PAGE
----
Here are the simple tools I used on this project. From the top down. A cheap travel toothbrush from the dollar store. A file that ranges from very coarse to fine on both sides. A hobby knife (known as an X-Acto knife here in the States) and a set of side cutters. I use the side cutters mainly for removing the metal parts from their sprue, so I did not use them much in this kit, but felt I should include them for the sake of showing every tool I used in the project. I use the toothbrush to remove all the thin resin flash on the model by roughly brushing the model all over, especially the tracks to remove anything before and after cleaning with the hobby knife. This works very well and does not damage the resin in the slightest.
Before and after using the hobby knife and file to remove the casting excess on the canvas:
I now primed the all the parts with Krylon Colormaster Gray Ultra Flat primer. I use this as it works well with both metals and resin and it is an enamel based primer, which I prefer. You can use whatever you want, White, Black, Red, whatever colour you like, whatever brand you prefer.
After priming I painted the inside of the cab a pewter grey and the seats black. The driver I painted outside the vehicle, on the top of an empty paint bottle with his bottom stuck to some blu-tack. I painted him in the feldgrau colors appropriate to the period I was painting this vehicle.
Now that the driver was painted, I overly exaggerated his skin tones as he will be in a dark cab and when he is viewed I wanted the contrasts to pop a little.
Now I assembled the cab roof and doors to the chassis. Be sure you test fit the doors and cab before gluing so that you know it’s going to fit correctly when you are done. There are some gaps around the doors and a little space in the front of the window connectors, but all in all a good fit. If you are an experienced modeller and have some liquid green stuff, these seams are easy to fill.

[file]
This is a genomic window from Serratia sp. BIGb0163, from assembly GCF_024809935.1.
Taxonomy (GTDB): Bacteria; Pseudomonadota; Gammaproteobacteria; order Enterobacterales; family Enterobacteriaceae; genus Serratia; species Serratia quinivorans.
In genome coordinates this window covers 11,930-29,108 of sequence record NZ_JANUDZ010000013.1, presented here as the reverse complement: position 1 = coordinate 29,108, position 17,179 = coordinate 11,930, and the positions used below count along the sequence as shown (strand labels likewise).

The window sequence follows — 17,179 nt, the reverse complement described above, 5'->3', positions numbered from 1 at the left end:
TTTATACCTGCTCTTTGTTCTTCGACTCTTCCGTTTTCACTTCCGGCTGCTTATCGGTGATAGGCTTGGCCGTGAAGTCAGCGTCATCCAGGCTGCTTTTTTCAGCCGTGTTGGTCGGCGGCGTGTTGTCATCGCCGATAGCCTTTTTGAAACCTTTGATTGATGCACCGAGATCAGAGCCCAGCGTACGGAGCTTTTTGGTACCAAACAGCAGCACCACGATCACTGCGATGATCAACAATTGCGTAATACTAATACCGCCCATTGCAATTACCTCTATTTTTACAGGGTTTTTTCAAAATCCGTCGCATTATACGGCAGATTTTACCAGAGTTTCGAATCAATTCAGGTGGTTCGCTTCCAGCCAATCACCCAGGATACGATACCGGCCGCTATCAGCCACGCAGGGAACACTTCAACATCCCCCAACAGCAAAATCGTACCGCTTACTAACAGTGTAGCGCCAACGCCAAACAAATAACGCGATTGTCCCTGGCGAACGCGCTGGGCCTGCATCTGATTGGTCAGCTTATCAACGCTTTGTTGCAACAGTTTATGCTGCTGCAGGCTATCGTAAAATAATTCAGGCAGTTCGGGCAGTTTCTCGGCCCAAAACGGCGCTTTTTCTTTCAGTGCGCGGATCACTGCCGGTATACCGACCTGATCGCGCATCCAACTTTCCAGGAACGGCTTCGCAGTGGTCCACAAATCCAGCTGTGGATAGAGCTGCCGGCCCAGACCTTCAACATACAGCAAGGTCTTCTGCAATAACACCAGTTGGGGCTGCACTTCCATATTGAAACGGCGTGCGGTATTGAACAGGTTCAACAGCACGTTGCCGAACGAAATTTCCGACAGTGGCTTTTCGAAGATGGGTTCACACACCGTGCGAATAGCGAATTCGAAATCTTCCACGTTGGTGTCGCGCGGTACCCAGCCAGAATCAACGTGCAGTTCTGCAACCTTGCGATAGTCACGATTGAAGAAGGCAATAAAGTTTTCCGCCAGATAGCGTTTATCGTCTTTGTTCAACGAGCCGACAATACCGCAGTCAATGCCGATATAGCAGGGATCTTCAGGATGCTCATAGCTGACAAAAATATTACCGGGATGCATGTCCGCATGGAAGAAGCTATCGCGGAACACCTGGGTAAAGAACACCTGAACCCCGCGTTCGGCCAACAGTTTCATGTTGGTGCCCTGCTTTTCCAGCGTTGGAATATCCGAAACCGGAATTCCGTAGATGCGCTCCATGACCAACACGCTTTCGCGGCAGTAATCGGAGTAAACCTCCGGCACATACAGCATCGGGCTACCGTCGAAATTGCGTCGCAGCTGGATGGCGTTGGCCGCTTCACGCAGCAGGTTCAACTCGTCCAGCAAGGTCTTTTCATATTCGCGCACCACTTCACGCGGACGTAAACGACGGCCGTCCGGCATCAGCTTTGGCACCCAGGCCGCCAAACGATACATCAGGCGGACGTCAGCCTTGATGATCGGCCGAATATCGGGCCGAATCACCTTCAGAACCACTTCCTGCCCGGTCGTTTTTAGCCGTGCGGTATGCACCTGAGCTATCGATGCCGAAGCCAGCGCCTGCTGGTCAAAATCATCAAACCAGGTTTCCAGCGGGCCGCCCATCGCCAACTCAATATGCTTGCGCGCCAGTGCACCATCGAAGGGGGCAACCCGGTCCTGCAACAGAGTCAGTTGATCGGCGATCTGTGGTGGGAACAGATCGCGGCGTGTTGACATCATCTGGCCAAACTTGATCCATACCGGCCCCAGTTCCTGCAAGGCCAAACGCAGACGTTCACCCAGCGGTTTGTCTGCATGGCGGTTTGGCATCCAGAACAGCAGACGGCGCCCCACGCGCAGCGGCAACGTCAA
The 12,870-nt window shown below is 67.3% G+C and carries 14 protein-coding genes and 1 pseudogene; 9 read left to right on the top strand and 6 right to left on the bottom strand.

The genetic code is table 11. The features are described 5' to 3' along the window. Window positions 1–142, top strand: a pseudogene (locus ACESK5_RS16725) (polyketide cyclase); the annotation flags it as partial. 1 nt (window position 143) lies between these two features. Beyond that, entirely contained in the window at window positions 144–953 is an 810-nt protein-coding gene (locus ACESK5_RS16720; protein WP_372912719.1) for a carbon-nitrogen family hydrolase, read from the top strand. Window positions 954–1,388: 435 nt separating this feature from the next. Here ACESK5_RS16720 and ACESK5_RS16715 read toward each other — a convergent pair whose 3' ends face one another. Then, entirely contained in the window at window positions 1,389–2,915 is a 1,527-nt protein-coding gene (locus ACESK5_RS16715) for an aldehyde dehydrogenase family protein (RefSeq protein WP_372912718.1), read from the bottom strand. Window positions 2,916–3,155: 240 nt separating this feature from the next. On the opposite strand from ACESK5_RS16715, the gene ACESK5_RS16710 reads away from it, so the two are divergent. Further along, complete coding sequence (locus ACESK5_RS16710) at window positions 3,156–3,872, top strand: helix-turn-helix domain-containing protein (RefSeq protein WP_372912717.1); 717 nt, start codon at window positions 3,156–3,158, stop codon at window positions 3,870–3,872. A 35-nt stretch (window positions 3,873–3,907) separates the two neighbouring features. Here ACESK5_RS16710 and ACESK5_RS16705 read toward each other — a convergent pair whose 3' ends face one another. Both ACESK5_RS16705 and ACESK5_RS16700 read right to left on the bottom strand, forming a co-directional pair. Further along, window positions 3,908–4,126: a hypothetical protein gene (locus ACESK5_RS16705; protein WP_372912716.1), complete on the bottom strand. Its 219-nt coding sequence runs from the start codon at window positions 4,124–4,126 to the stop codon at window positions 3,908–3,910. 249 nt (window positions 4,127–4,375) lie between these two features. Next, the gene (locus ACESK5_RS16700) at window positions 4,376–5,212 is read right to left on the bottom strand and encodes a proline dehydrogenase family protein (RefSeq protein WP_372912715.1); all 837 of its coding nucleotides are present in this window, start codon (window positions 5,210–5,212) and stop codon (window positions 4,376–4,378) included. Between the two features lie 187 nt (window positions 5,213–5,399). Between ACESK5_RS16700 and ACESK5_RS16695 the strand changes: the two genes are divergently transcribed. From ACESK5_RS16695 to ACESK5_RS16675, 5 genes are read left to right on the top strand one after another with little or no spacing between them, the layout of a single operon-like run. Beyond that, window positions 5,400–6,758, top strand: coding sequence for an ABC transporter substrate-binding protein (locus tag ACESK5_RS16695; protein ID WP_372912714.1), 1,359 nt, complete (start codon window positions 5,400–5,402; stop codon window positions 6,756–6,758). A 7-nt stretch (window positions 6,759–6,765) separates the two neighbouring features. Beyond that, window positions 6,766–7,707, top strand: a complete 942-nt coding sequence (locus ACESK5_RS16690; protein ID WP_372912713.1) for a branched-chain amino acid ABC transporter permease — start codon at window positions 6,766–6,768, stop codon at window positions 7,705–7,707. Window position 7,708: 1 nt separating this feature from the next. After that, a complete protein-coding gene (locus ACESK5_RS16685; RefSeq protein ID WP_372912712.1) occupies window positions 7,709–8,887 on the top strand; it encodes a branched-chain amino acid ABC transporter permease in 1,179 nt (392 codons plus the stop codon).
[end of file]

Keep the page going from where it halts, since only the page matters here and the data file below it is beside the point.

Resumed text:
The tracks I painted with a dark brown to begin with, then I dry brushed the same brown adding a few drops of white to the brown until I was satisfied with the dirty, rusty look. I added some orange to the top layer for a rustier look.
Here I painted the inside of the bed and the inside of the canvas canopy black. You really are not going to see inside there anyway, so my thinking was make it as dark as possible in there.
I now also painted the exterior of the RSO Panzer Grey with a little hint of black in it to make it slightly darker. Then I took a large soft brush and took the original panzer grey and dry brushed heavily over the entire chassis being careful not to hit the driver’s arm. The canvas, I painted a lighter shade of panzer grey almost a 50/50 mix of panzer grey to white. Then I dry brushed again with a slightly lighter shade made by adding a few drops of white to the mixture, to give it a warn edges look and to highlight the internal frame under the canvas.
Next I assembled all the pieces together, the canvas down on the bed, and the tracks onto the side. At this point I painted the exhaust on the RSO in very much the same technique as the tracks, added some Balkenkruz decals to the doors of the RSO and I had finished this wonderful kit.
The Completed Model
If you’re brand new to the hobby – the Army Painter Wargames Hobby Tool Kit is a great bundle of all of the tools that you’ll need to get started preparing and assembling your models!